• plugins/ (optional) - Contains plugin modules specifically built for the Plugout plugin manager. Plugins may contain controller, module, or library code.
  • resources/ (optional) - Arbitrary data files specific to this project: Database fixtures and migrations, certificates, documentation, flat files, logs.
  • public/ (optional) - Any public files that are served as-is to the client: Images, CSS, JS, etc. It's recommended that CSS and JS files should be minified / compiled to this directory from /app, but that is not required.
  • test/ - Unit and behavioral tests. See examples.

Configuration is handled using JSON files in the application's config directory. By default the application will load the JSON file corresponding to the environment being used (usually either 'dev' / 'development' or 'prod' / 'production', but could be 'test', 'stage', etc).

The loaded configuration file can "extend" a different config file and override values specific to the current environment without repeating values. Usually, development.json and test.json both extend production.json. In general, you will want to set all configuration in production and if you need specific settings for development, override just those settings in development.json.

  • config-extends - (string) The config file that this file extends and overrides.
  • port - (int) The port to listen for incoming connections on (default: 5050).
  • parse-xml - (boolean) If true, the server will accept and parse requests with XML post bodies if the "Content-Type:application-xml" header is sent.
  • session - (mixed) If truthy, a session will be initialized for requests.
    • If boolean and true, a default memory store will be used with the application secret.
    • If string, it will try to use it as a key for the type of store to use. Currently only supports "mongo" or "mongodb"
    • If an object, it will use it as the session options object. Store and secret will be set automatically if not provided, and any other cookie options may be specified.
  • secret - (string) Secret key used for secure sessions, set it to some unique value.
  • mongodb - (object) MongoDB connection config. Generally will have just one key "uri", which contains a mongodb:// connection string. Other keys as used by Mongoose.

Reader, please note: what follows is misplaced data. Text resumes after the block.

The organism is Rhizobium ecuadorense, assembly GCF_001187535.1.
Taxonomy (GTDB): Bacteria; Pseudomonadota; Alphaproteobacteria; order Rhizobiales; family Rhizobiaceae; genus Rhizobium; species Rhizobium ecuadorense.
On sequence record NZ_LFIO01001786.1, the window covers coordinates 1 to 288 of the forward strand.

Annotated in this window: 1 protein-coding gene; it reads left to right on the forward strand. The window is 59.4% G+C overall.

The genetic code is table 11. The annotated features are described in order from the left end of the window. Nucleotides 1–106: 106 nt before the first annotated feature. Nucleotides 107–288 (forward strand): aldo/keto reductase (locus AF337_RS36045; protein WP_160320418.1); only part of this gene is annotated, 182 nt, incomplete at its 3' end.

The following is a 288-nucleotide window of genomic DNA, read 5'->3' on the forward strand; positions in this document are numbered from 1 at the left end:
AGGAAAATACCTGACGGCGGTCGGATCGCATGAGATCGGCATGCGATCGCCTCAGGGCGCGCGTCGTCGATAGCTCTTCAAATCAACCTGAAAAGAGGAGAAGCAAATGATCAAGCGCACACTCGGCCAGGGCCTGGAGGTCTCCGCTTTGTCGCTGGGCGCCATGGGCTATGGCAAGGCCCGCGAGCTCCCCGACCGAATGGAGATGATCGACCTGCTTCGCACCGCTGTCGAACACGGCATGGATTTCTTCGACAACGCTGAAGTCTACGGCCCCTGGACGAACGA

• logger - (object) Logger (Log4js) configuration. By default, just uses console, but can also be set to use files in multiple configurations. See https://github.com/nomiddlename/log4js-node for more details.
  • app - Your application's custom configuration. These values will be available in all controllers, views, etc.
  • controllers / middleware / models / plugins - Keys in these objects are the names of the modules of that type that you would like to load, and the values are configuration that will be passed to the module's init function. See examples.
    • If this key is omitted for controllers, middleware, or models, every module of that type will be loaded with a blank configuration. On the other hand, if the key is present but empty, no modules of that type will be loaded.
    • If this key is omitted for plugins or is empty, no plugins will be loaded. Plugins must be specified by name but the configuration object may be empty.

Coming Soon

Coming Soon

See:

  • https://www.npmjs.org/package/express-hbs
  • http://handlebarsjs.com/

Coming Soon

See:

  • http://mongoosejs.com/docs/models.html
  • Express 4 - http://expressjs.com/
  • Handlebars (views) - https://www.npmjs.org/package/express-hbs & http://handlebarsjs.com/
    • Alternatives:
      • Embedded Javascript templates (ejs) - https://npmjs.org/package/ejs
      • Swig - http://paularmstrong.github.io/swig
      • Jade - https://npmjs.org/package/jade
  • nconf (configuration) - https://npmjs.org/package/nconf
  • Mongoose (models) - http://mongoosejs.com/
  • Plugout (plugins) - https://github.com/NorthernArizonaUniversity/plugout
  • connect-mongo (session store) - https://npmjs.org/package/connect-mongo
  • Log4js (logging) - https://npmjs.org/package/log4js
  • Others:
    • Async
    • Underscore
    • Grunt
  • Development / Testing
    • Grunt
    • Mocha (test framework) - http://visionmedia.github.io/mocha/
    • Chai (test assertions) - http://chaijs.com/
    • Zombie (headless HTTP client) - http://zombie.labnotes.org/

Copyright 2013/2014 Northern Arizona University

This file is part of Sweet Jumps.

Sweet Jumps is free software: you can redistribute it and/or modify it under the terms of the GNU General Public License as published by the Free Software Foundation, either version 3 of the License, or (at your option) any later version.

Sweet Jumps is distributed in the hope that it will be useful, but WITHOUT ANY WARRANTY; without even the implied warranty of MERCHANTABILITY or FITNESS FOR A PARTICULAR PURPOSE. See the GNU General Public License for more details.

You should have received a copy of the GNU General Public License along with Sweet Jumps. If not, see http://www.gnu.org/licenses/.